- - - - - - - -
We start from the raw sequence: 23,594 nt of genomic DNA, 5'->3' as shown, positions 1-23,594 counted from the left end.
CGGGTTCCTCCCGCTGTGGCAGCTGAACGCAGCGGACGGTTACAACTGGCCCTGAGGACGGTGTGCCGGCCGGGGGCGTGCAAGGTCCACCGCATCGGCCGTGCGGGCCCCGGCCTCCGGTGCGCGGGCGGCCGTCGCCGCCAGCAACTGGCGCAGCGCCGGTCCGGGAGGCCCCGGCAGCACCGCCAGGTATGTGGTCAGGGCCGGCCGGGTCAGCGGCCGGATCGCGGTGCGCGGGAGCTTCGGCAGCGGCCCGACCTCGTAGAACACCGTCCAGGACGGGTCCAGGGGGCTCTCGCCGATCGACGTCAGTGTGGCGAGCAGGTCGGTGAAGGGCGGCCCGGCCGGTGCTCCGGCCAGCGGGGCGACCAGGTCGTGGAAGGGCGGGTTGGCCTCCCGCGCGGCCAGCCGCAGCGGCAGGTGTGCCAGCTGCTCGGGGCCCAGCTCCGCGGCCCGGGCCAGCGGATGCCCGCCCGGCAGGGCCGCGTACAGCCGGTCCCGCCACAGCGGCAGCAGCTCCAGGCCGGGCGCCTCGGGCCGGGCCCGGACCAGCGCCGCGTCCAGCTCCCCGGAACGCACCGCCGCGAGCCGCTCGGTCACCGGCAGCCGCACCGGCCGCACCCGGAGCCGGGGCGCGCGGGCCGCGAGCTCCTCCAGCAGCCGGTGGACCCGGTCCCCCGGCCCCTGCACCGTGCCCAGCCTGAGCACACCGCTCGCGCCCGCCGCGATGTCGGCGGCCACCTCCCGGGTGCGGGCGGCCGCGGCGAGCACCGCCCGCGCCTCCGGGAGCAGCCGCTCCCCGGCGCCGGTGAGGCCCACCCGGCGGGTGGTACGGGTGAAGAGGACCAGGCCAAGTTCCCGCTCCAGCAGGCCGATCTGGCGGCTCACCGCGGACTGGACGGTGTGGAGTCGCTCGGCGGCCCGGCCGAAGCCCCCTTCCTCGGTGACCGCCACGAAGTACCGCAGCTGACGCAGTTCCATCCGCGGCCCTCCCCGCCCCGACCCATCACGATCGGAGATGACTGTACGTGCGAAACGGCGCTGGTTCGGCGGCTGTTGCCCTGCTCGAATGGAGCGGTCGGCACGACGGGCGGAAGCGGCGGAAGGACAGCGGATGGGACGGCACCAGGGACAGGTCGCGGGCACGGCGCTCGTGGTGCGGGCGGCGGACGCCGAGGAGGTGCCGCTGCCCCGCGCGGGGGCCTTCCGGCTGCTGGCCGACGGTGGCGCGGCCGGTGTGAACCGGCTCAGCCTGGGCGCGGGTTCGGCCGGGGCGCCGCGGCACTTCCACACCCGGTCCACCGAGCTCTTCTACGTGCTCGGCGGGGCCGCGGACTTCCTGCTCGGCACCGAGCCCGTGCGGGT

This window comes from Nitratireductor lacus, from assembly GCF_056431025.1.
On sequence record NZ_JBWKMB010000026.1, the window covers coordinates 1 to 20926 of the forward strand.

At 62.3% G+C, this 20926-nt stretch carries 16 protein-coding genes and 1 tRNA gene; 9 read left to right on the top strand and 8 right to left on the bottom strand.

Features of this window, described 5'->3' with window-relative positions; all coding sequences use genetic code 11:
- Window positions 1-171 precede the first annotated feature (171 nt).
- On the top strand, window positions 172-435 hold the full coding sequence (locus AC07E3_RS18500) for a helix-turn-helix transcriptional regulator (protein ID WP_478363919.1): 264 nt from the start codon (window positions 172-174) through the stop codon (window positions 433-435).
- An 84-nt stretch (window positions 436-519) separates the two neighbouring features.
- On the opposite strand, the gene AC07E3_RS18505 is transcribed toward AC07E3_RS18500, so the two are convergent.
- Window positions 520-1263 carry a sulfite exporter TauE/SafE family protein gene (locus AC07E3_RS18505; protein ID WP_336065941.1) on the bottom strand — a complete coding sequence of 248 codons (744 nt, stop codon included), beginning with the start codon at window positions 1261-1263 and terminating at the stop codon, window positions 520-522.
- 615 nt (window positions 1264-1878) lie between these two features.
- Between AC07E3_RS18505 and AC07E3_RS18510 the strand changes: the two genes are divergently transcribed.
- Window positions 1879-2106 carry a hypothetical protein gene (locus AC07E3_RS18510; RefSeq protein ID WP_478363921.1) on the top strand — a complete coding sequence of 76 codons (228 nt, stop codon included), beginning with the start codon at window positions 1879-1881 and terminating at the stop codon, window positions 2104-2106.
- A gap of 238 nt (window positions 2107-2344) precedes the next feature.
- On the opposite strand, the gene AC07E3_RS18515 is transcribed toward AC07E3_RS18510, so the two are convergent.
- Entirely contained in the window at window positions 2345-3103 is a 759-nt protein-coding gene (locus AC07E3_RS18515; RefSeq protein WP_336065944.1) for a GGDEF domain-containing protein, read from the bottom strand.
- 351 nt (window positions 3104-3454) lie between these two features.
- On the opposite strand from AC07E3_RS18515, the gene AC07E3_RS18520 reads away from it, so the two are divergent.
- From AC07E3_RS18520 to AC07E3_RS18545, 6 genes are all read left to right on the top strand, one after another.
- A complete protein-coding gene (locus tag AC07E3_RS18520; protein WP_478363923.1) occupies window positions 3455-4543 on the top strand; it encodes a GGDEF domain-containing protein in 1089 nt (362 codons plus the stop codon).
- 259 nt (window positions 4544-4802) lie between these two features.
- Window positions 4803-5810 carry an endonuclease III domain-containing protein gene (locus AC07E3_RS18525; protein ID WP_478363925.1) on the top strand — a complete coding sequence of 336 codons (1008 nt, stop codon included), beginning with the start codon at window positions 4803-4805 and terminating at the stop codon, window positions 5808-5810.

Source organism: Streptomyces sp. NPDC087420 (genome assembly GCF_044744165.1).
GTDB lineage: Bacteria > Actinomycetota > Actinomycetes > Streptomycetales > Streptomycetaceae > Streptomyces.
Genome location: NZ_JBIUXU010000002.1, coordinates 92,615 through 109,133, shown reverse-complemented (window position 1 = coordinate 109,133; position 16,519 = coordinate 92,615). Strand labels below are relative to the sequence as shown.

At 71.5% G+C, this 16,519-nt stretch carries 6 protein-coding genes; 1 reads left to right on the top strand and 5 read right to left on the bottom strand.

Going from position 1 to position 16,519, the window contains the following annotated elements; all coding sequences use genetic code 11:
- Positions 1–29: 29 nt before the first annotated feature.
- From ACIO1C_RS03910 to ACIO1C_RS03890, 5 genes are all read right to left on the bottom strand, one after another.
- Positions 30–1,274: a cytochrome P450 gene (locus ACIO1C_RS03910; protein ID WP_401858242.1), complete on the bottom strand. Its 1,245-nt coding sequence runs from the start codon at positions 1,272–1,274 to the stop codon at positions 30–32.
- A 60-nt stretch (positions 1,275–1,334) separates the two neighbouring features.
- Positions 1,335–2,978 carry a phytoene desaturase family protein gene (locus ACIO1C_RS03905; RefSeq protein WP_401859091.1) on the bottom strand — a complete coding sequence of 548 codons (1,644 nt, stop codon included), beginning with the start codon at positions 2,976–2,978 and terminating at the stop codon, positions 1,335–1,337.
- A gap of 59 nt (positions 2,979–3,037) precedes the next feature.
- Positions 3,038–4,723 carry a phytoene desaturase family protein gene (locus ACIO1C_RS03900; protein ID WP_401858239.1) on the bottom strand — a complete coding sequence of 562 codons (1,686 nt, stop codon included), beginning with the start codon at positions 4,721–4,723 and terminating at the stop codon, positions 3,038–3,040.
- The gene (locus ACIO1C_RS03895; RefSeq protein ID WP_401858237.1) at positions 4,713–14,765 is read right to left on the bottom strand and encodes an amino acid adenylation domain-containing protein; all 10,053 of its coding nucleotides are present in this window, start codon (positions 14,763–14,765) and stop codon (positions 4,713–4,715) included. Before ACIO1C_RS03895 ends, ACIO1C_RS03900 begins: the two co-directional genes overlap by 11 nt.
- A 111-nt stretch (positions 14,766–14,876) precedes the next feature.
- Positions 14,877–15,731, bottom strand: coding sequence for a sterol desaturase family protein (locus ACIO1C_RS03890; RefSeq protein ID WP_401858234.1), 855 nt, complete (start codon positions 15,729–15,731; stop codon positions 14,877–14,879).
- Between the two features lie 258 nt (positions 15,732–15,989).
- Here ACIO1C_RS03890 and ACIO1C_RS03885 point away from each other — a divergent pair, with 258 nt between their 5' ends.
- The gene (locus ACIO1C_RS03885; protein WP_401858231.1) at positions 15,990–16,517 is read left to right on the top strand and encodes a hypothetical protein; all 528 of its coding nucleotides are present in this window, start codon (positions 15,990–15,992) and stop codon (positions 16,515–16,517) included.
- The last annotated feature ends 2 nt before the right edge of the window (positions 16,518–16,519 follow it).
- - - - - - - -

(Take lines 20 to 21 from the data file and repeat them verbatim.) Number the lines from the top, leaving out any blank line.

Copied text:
- From AC07E3_RS18520 to AC07E3_RS18545, 6 genes are all read left to right on the top strand, one after another.
- A complete protein-coding gene (locus tag AC07E3_RS18520; protein WP_478363923.1) occupies window positions 3455-4543 on the top strand; it encodes a GGDEF domain-containing protein in 1089 nt (362 codons plus the stop codon).